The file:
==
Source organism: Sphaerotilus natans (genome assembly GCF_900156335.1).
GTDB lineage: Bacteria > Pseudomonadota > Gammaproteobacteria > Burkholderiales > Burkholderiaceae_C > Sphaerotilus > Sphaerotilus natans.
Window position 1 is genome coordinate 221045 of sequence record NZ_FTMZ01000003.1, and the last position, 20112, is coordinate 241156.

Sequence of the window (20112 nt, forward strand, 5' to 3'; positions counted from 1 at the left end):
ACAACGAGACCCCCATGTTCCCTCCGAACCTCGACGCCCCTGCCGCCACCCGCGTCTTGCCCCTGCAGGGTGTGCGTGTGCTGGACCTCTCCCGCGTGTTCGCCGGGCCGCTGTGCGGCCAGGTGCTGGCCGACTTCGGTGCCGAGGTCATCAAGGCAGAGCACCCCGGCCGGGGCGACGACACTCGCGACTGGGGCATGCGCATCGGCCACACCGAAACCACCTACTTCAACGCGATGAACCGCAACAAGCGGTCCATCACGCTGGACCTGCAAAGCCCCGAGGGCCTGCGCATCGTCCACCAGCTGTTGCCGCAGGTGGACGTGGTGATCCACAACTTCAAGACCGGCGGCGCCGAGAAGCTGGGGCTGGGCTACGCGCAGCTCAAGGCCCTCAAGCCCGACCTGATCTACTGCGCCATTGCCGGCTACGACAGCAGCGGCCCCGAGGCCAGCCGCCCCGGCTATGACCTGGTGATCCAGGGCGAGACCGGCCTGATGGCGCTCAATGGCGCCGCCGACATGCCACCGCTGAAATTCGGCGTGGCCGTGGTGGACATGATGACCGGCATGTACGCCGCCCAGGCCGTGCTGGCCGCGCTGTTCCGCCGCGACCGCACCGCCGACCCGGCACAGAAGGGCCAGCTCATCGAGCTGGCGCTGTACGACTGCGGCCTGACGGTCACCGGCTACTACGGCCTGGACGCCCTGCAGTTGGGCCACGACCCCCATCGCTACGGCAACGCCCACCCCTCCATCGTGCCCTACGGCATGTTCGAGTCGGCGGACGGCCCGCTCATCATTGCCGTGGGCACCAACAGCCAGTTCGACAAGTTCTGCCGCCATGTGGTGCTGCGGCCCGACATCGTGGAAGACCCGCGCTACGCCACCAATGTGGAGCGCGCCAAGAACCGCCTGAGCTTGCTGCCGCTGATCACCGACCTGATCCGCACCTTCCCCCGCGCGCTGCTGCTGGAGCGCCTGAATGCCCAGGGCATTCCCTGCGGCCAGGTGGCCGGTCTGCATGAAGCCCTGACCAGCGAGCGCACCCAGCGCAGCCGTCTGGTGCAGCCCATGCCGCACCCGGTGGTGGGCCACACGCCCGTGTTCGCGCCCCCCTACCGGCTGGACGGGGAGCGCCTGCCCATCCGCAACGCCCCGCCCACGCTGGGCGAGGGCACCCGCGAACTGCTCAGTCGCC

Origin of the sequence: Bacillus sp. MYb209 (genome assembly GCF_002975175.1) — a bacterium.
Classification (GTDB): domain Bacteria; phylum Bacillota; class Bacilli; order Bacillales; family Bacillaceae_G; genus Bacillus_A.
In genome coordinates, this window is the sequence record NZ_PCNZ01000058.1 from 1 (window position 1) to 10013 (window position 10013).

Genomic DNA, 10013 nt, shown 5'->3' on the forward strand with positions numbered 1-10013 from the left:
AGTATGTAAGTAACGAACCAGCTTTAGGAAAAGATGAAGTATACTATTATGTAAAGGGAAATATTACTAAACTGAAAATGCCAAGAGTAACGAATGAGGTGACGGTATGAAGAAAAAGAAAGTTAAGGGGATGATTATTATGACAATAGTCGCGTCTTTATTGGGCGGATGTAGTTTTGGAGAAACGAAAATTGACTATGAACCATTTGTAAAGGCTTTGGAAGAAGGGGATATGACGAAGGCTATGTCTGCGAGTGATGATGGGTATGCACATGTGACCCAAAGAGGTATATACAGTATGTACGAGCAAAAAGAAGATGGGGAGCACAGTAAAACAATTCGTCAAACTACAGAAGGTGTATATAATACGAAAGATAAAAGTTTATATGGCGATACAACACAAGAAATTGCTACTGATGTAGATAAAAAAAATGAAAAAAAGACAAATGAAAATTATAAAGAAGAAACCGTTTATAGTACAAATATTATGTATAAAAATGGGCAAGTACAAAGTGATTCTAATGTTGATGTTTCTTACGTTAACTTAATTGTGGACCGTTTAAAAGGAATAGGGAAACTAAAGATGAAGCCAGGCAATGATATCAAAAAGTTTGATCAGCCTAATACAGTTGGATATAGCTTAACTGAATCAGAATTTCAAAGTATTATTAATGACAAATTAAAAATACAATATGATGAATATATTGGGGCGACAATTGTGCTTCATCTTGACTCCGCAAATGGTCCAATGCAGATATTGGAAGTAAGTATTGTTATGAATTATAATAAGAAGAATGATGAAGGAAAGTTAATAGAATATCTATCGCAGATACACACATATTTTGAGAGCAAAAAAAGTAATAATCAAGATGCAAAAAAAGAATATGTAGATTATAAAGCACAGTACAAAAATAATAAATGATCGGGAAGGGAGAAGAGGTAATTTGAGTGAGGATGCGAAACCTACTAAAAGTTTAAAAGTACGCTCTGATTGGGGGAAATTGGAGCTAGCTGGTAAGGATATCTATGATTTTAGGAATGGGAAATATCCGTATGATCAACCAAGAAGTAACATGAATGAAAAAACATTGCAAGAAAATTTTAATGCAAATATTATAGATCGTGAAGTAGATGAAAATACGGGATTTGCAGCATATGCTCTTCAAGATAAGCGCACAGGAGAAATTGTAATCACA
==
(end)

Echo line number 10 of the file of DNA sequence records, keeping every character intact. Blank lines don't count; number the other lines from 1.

AGTATGTAAGTAACGAACCAGCTTTAGGAAAAGATGAAGTATACTATTATGTAAAGGGAAATATTACTAAACTGAAAATGCCAAGAGTAACGAATGAGGTGACGGTATGAAGAAAAAGAAAGTTAAGGGGATGATTATTATGACAATAGTCGCGTCTTTATTGGGCGGATGTAGTTTTGGAGAAACGAAAATTGACTATGAACCATTTGTAAAGGCTTTGGAAGAAGGGGATATGACGAAGGCTATGTCTGCGAGTGATGATGGGTATGCACATGTGACCCAAAGAGGTATATACAGTATGTACGAGCAAAAAGAAGATGGGGAGCACAGTAAAACAATTCGTCAAACTACAGAAGGTGTATATAATACGAAAGATAAAAGTTTATATGGCGATACAACACAAGAAATTGCTACTGATGTAGATAAAAAAAATGAAAAAAAGACAAATGAAAATTATAAAGAAGAAACCGTTTATAGTACAAATATTATGTATAAAAATGGGCAAGTACAAAGTGATTCTAATGTTGATGTTTCTTACGTTAACTTAATTGTGGACCGTTTAAAAGGAATAGGGAAACTAAAGATGAAGCCAGGCAATGATATCAAAAAGTTTGATCAGCCTAATACAGTTGGATATAGCTTAACTGAATCAGAATTTCAAAGTATTATTAATGACAAATTAAAAATACAATATGATGAATATATTGGGGCGACAATTGTGCTTCATCTTGACTCCGCAAATGGTCCAATGCAGATATTGGAAGTAAGTATTGTTATGAATTATAATAAGAAGAATGATGAAGGAAAGTTAATAGAATATCTATCGCAGATACACACATATTTTGAGAGCAAAAAAAGTAATAATCAAGATGCAAAAAAAGAATATGTAGATTATAAAGCACAGTACAAAAATAATAAATGATCGGGAAGGGAGAAGAGGTAATTTGAGTGAGGATGCGAAACCTACTAAAAGTTTAAAAGTACGCTCTGATTGGGGGAAATTGGAGCTAGCTGGTAAGGATATCTATGATTTTAGGAATGGGAAATATCCGTATGATCAACCAAGAAGTAACATGAATGAAAAAACATTGCAAGAAAATTTTAATGCAAATATTATAGATCGTGAAGTAGATGAAAATACGGGATTTGCAGCATATGCTCTTCAAGATAAGCGCACAGGAGAAATTGTAATCACA